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A post hoc analysis of the SCORED trial suggested the clinical benefit of sotagliflozin on heart failure and MACE-related outcomes in as early as 3 months in a high-risk population.
A post-hoc analysis of the SCORED trial revealed clinical benefit on heart failure and atherosclerotic events with the use of sotagliflozin (INPEFA®), an oral inhibitor of sodium-glucose cotransporter types 2 and 1, in patients at high risk for cardiovascular events.1
The data, presented at the American Heart Association (AHA) Scientific Sessions 2023 in Philadelphia, Pennsylvania, showed statistically significant risk reductions in heart failure and major adverse cardiovascular event (MACE)-related outcomes in as early as 3 months for this high-risk population.
For total cardiovascular deaths, hospitalizations for heart failure, or urgent visits for heart failure, the relative risk reduction observed in patients treated with sotagliflozin compared to placebo was 26% (P <.001). For MACE, the relative risk reduction observed in patients treated with sotagliflozin versus placebo was 23% (P < .001).
In an interview with HCPLive, presenting investigator Rahul Aggarwal, MD, a cardiology fellow at Brigham and Women's Hospital, Harvard Medical School, discussed the need for earlier initiation of sotagliflozin and an improved understanding of how the mechanisms by which the therapy improves heart failure- and MACE-related outcomes.
HCPLive: What are the primary takeaways from this analysis and how does it underline the potential role of sotagliflozin?
Aggarwal: Thank you for having me. One of the biggest points that we really wanted to get across with this analysis is the effect of sotagliflozin in reducing both heart failure outcomes and cardiovascular MACE outcomes is very rapid. We saw the effect within 90 days from a statistical significance standpoint. And so this indicates that, from a clinical standpoint, we need to be able to prescribe therapy relatively quickly, because the effects can come on very soon.
HCPLive: One of the biggest things from the SOLOIST trial, when I've spoken to investigators, is just how important that in hospital initiation was, and how safe it was for these patients. Now, we’re seeing this similarly, on a different scale, in patients with chronic kidney disease (CKD). How does this underline the need and the safety of this agent in early prescription and disease course for patients with heart failure or CKD?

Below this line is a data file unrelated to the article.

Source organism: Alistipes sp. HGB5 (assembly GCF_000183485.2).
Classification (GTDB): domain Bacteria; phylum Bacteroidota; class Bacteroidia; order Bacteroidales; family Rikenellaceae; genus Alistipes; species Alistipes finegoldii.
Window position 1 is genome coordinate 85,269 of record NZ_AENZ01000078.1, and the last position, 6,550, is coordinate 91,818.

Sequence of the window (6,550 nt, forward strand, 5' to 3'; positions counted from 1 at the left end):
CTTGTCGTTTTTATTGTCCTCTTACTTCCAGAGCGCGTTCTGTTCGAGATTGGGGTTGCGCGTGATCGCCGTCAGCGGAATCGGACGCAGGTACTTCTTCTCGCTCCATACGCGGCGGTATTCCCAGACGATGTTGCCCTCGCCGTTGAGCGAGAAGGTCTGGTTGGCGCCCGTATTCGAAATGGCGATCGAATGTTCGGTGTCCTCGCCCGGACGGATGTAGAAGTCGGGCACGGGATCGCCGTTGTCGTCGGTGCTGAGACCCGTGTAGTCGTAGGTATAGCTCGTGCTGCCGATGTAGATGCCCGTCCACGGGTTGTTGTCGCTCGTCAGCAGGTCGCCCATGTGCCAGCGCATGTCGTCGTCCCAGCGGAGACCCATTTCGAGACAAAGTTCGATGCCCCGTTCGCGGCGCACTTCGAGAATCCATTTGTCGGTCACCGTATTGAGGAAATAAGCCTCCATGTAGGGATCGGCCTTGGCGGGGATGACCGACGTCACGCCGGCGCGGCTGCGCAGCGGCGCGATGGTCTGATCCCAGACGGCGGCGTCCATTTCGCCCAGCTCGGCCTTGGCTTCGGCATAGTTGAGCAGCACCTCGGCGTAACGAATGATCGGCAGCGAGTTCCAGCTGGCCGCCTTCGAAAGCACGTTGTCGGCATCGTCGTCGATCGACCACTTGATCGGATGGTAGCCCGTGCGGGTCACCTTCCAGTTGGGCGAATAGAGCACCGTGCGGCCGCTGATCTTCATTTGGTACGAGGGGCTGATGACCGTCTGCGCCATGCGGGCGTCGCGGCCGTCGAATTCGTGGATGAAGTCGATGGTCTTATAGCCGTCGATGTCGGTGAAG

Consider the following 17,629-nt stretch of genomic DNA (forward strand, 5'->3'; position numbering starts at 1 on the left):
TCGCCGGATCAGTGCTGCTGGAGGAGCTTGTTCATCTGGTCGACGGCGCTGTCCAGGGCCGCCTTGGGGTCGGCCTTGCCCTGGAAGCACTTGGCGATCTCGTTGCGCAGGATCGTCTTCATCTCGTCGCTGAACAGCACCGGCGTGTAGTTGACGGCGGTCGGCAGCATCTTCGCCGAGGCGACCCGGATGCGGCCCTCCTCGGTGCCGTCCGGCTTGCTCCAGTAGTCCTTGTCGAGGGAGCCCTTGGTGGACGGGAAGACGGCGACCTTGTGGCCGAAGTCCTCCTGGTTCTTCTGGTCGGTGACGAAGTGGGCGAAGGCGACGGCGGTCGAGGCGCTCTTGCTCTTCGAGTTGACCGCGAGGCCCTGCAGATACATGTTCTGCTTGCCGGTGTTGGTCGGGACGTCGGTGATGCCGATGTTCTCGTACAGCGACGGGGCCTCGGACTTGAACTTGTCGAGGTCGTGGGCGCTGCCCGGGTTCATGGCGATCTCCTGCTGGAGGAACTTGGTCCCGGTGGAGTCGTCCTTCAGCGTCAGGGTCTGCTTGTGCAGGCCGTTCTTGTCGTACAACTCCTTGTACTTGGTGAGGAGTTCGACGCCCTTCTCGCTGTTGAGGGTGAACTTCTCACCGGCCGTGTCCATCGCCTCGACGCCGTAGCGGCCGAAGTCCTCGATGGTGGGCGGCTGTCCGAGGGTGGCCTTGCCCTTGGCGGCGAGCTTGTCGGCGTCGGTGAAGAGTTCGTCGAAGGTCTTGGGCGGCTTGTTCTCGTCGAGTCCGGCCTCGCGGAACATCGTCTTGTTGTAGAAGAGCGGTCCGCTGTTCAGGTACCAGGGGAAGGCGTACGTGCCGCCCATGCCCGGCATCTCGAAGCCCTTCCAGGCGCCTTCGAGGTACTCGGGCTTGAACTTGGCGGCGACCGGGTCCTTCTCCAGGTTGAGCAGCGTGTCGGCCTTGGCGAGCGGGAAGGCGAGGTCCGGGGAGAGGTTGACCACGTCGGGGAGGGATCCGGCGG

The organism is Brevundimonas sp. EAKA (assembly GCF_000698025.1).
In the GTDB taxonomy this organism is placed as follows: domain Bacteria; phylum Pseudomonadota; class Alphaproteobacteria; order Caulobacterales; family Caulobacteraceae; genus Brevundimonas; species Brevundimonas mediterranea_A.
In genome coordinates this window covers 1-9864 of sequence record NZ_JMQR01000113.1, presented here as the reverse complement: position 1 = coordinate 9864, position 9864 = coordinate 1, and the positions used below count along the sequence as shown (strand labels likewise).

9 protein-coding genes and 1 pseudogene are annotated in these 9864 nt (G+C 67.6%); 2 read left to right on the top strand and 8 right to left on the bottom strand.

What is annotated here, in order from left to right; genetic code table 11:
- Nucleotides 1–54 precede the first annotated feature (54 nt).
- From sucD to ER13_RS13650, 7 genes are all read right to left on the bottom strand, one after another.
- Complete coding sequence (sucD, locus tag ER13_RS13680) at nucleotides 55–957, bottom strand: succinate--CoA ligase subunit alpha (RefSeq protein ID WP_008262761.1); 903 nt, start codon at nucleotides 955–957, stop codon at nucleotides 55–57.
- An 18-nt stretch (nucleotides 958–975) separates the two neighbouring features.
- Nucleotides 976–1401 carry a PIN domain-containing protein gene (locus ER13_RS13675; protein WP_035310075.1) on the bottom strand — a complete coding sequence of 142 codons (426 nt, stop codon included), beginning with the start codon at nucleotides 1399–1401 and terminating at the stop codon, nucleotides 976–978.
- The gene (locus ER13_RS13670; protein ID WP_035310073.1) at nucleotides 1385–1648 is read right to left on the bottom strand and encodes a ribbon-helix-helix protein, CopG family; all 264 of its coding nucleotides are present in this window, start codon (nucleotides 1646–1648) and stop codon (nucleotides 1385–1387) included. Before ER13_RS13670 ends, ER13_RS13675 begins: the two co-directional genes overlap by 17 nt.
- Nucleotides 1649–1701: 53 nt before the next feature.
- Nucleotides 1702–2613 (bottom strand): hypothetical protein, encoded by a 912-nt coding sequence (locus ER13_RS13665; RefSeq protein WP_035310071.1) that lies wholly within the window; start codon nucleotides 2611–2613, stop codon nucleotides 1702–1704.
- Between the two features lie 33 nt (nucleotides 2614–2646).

Aggarwal: I think that's exactly the emphasis here is that we really need to be starting these therapies in hospital, at index admission. And the reason for this is that often it can take patients many months to have a follow up visit, it can take them many months to get on therapy. And, so, if we can start it in hospital, and we know that the therapy is both effective and safe, then we can see a lot of that benefit even before that first follow up visit even happens. Our analysis is really kind of focusing on the need for early initiation of these therapies.
HCPLive: As we look at the treatment landscape, what might be the role of sotagliflozin given the potential benefits of SGLT1 inhibition? When you decide between these therapies, how would you convey the benefit of sotagliflozin to your peers treating this patient population with diabetes.
Aggarwal: I think it’s a little bit difficult to understand exactly which effects are being driven by the SGLT2 inhibitor effects of sotagliflozin and which are being driven by the SGLT1. But I think one thing that’s clear from the outcomes studies here and in this study, is that the effects are not just for heart failure outcomes. They’re also for MACE outcomes as well. Really important endpoints form a cardiovascular standpoint, sotagliflozin showed reduction there. I think that one of the standout features of this therapy is that it’s able to improve outcomes, not just for heart failure. The question still remains to be cleared, how exactly the mechanism is and what effects does the SGLT1 have on the outcomes here. But, one thing is clear from the trials, is that the outcomes are beneficial both for heart failure and for cardiovascular outcomes.